Since 1992, the Yapı Kredi Museum has preserved the collection of Karagöz shadow puppets that were the prolific invention of master craftsman Ragıp Tuğtekin, who in the 1930s, conceived of countless unique figures. A selection of 187 pieces from this acquisition, originally purchased from Tuğtekin by Yapı Kredi Bank in the 1950s, is now on display at the newly opened multi-floor exhibition venue of the world-class institution on Istanbul's famous Istiklal Street.
Tuğtekin based his theatrical creations on humans, animals and supernatural beings from the rich treasury of Turkish and Ottoman folk tales. Unmistakable characters from such beloved and overplayed yarns like “The Muddleheaded Nightwatch” ("Aptal Bekçi") are backlit across curated walls that tease out the nostalgic ways in which these stories were told, as seen with handmade visualizations.
The craft of making Karagöz figures requires a knowledge of how to procure, engrave and dye leather tanned from camels, cattle, ox or any equivalent known among those colorful minds who had the downtime in bygone eras to amuse themselves and their closest kith and Tuğtekin had a peculiar talent for the outmoded skill. Karagöz, which means “black eye” in Turkish, recalls the long nights of premodern, live entertainment prior to today's screens.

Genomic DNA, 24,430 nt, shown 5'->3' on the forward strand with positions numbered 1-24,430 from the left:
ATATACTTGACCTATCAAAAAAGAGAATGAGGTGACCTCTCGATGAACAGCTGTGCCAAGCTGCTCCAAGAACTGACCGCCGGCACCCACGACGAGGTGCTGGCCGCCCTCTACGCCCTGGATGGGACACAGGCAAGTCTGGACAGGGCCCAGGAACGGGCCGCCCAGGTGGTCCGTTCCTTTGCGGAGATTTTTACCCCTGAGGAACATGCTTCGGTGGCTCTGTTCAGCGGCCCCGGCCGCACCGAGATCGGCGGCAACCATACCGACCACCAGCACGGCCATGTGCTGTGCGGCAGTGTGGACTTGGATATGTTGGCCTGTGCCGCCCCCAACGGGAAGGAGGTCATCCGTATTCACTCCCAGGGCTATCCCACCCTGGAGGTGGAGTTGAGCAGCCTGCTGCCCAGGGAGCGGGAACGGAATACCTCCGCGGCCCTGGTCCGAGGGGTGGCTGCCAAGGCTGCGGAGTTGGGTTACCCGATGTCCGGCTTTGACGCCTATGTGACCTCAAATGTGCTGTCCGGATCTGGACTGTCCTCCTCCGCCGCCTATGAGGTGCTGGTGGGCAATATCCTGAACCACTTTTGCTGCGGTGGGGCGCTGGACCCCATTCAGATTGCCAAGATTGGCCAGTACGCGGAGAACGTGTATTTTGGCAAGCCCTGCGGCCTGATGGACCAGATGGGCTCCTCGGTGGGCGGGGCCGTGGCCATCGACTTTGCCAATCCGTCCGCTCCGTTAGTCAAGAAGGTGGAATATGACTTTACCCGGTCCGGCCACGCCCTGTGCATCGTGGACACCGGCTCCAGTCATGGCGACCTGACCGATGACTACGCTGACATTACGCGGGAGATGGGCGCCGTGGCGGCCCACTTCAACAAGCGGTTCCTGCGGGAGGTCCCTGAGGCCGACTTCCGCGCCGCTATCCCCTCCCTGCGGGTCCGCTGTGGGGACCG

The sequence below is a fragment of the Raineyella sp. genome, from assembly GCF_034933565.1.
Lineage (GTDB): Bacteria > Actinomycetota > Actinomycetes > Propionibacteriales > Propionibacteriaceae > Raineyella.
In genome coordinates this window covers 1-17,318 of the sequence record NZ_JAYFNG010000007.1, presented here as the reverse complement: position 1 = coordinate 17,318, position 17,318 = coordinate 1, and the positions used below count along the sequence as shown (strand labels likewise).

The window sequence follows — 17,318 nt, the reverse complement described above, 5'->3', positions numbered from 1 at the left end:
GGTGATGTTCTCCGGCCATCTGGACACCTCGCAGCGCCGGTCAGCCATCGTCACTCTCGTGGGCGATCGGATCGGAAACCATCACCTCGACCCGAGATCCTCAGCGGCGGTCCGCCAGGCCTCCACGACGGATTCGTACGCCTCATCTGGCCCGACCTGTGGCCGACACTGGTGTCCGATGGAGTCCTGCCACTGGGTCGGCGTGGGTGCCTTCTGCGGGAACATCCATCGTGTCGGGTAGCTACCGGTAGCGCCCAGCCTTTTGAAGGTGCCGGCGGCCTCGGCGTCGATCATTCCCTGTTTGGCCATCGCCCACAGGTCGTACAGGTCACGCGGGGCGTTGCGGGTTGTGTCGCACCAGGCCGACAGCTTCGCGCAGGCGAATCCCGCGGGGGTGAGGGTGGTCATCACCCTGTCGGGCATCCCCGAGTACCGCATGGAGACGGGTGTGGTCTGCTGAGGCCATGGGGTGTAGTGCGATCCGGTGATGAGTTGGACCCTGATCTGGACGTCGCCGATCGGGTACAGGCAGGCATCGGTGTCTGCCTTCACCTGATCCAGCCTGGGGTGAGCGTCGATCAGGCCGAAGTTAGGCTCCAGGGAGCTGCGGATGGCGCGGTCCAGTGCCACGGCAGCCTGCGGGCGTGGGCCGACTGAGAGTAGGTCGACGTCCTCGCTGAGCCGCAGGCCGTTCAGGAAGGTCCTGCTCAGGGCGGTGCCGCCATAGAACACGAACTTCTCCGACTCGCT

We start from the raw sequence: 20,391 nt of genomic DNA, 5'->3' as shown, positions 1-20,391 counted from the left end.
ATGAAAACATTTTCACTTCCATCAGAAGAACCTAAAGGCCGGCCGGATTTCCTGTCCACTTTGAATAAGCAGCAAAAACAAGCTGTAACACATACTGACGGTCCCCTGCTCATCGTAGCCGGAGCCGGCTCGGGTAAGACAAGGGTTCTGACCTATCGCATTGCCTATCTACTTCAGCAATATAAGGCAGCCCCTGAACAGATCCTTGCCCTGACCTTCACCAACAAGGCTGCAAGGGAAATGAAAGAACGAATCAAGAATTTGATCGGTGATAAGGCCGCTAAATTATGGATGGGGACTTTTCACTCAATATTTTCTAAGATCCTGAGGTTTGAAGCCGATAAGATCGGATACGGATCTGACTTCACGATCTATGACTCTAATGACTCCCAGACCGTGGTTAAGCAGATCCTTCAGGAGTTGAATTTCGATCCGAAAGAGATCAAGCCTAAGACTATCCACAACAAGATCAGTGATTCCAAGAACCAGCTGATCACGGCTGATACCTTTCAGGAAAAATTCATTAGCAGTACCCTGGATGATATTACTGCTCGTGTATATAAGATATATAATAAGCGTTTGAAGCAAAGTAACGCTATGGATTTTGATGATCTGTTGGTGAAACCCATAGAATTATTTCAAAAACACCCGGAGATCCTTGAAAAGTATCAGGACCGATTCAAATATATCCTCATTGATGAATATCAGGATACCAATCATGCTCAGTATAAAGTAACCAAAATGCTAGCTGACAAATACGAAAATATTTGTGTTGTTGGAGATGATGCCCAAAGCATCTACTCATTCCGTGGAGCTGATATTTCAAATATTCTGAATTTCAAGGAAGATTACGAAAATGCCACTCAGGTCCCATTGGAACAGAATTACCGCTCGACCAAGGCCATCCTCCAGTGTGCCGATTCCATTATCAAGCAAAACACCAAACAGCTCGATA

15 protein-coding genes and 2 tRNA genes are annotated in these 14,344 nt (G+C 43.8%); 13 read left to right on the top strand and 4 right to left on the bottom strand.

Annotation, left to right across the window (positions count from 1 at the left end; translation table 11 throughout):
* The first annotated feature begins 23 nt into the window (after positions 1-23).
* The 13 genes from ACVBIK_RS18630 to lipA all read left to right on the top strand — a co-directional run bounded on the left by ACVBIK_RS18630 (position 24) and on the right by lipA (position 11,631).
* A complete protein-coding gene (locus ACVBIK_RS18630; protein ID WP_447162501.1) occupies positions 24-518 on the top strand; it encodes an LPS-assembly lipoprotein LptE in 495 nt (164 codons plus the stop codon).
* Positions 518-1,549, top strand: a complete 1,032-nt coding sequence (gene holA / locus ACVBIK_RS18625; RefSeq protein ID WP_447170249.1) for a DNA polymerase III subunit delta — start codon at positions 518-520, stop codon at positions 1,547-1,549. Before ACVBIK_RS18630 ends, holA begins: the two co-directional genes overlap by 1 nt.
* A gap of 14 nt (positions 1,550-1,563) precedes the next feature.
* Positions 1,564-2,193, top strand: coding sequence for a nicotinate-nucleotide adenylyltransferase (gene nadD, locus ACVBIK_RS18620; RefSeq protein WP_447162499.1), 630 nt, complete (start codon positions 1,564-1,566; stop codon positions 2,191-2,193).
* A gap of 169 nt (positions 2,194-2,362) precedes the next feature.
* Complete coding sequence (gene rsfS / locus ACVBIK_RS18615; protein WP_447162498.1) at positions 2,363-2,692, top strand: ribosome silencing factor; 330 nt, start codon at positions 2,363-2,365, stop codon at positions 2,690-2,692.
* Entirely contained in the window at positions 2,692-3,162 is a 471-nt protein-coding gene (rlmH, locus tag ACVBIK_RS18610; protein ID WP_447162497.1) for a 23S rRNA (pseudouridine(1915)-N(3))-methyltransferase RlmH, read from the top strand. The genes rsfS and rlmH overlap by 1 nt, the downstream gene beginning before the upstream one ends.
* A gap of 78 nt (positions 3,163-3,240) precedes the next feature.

Whether on pleasure trips to the canals of Kağıthane, at the waterfalls of Yalova witnessing a “reverse marriage” or any other variety of animated happenstance at public baths, gardens or poetry contests, Karagöz conjures up a multitude of reincarnating personage, like a trickster of the East come to claim the hearts and minds of those who, enshrouded in shadow, might imagine the remaking of the world.
The cinematic theater of Karagöz drove medieval fantasy into the role-playing archetypes of early modernism, and all with a sense of humor. The tarot card of the fool looks straight ahead as they step into the future, one foot over the edge of a cliff, fabulously ignorant. In like manner, Karagöz, in the guise of “The Muddleheaded Nightwatch,” for example, exudes the mundane bliss and mortal curiosity of being one so caught on the stage of life.
Trace of storytelling
Tuğtekin could wield a nevreğan like none other. A nevreğan is a special knife used by makers of Karagöz puppets, which is used to carve the shape and facade of each distinct figure. “The Muddleheaded Nightwatch,” as exhibited in the first of several contiguous spaces at the YKY Arts and Culture Center, is suited in a kind of plaid overcoat, booted in plain slacks with a tasseled fez. The bearded man looks one way and walks the other, oblivious, unfit for his job.
Surrounding him are a motley cast, among them gothic emanations of the antiquated Ottoman imagination, including lipsticked dragon-riders, clog-wearing demons, fancy soldiers, Black Sea fiddlers and country dancers. There are also samples of Tuğtekin’s equally evocative ventures in scenography, as he had a fresh eye for floral arrangement and architectural integrity.
Within the sequence of dim rooms, in which paragraphs of text shine out with white light from black walls, a sketched picture of the Ottoman coffeehouse depicts a timeless scene in which a gathering of men, young and old, sit on the edge of their seats, laughing and jeering before a curtain. It presents the audience as the show, perhaps an industry secret for those who are backstage with a mind for production.